We do not develop and publish nearly enough local knowledge about such topics as gardening. What works in Missoula doesn’t necessary work in Great Falls. We also doen’t develop and publish nearly enough local knowledge about trout populations, building construction, business strategies, ethnic traditions, and cooking.

I would like to live in a place where local scientists studied local ponds and meadows, posting their findings on a local website. A place where local cooks experimented with local produce, sharing their recipes and ideas, developing an original cuisine rooted there. A place where local historians published the histories of local institutions, such as the volunteer ambulance service and the womens club, as well as the histories of roads and buildings, including barns. I would like to live in a place where people documented their favorite mountain hikes, the birds that reliably arrive in their trees, and any number of other topics that I would never have thought to wonder about, but would be surprised and delighted to find on a local website. And I would like to live in a place where I could find at least rudimentary information about every person who had ever lived there.

The easy storage and the growing power of search engines allow individuals or small groups to create repositories of knowledge, experience, and insight that could transform human life in ways we are only beginning to understand. Cheap, fast travel and saturation mass media have tended to homogenize culture in recent decades, but this may be only a phase in history. What lies ahead may be a renaissance of local culture, driven by new informational media. Local groups now have the tools they need to develop local culture to a high state by the simple expedient of sharing with like-minded others their ideas, their experiences, their occasional bits of insight, and their inspiration.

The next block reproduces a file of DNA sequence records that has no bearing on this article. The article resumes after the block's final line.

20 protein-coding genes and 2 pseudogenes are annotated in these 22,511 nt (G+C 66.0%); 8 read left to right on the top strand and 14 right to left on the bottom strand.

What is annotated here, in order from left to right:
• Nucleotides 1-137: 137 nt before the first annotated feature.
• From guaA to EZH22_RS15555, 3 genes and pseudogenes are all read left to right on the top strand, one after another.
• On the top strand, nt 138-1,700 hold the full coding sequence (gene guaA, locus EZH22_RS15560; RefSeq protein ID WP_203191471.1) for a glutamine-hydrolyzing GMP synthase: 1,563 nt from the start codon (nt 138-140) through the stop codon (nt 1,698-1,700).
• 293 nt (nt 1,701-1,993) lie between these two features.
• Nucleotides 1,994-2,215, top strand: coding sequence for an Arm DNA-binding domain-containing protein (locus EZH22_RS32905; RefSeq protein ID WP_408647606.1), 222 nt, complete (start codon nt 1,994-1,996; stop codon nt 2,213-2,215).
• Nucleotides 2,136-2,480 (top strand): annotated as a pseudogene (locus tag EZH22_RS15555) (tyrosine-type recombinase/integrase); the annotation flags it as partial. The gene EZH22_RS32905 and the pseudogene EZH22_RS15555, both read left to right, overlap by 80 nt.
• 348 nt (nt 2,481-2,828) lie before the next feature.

If enough people are drawn to writing and publishing essays, it’s easy to imagine that someday many people will live in such places. If so, it would constitute a true renaissance of local culture.  Such a renaissance would not replace the works of superior scholarship published by brilliant professors, nor need witty national pundits fear unemployment. High school teams and pickup basketball games do not, after all, threaten professional sports. Indeed, they cultivate the most avid of all audiences for the “big” guys.

I would be more skeptical about all this were it not for the several million bloggers who have already sprung into action. Something is happening. 


Posted by Michael L Umphrey
(0) CommentsPermalinkPrinter-FriendlyE-mail this page
2004 Michael L. Umphrey
(0) Trackbacks

Leaving the Garden
     Setting out into a different world

Frederick Turner considers the rash of scandals in the past year at the old media institutions--the New York Times, the BBC, CNN--and concludes that the corrupted practices of those who make these institutions are catching up with them. A significant minority of people now say the main stream media cannot be trusted. That was before the CBS boondoggle.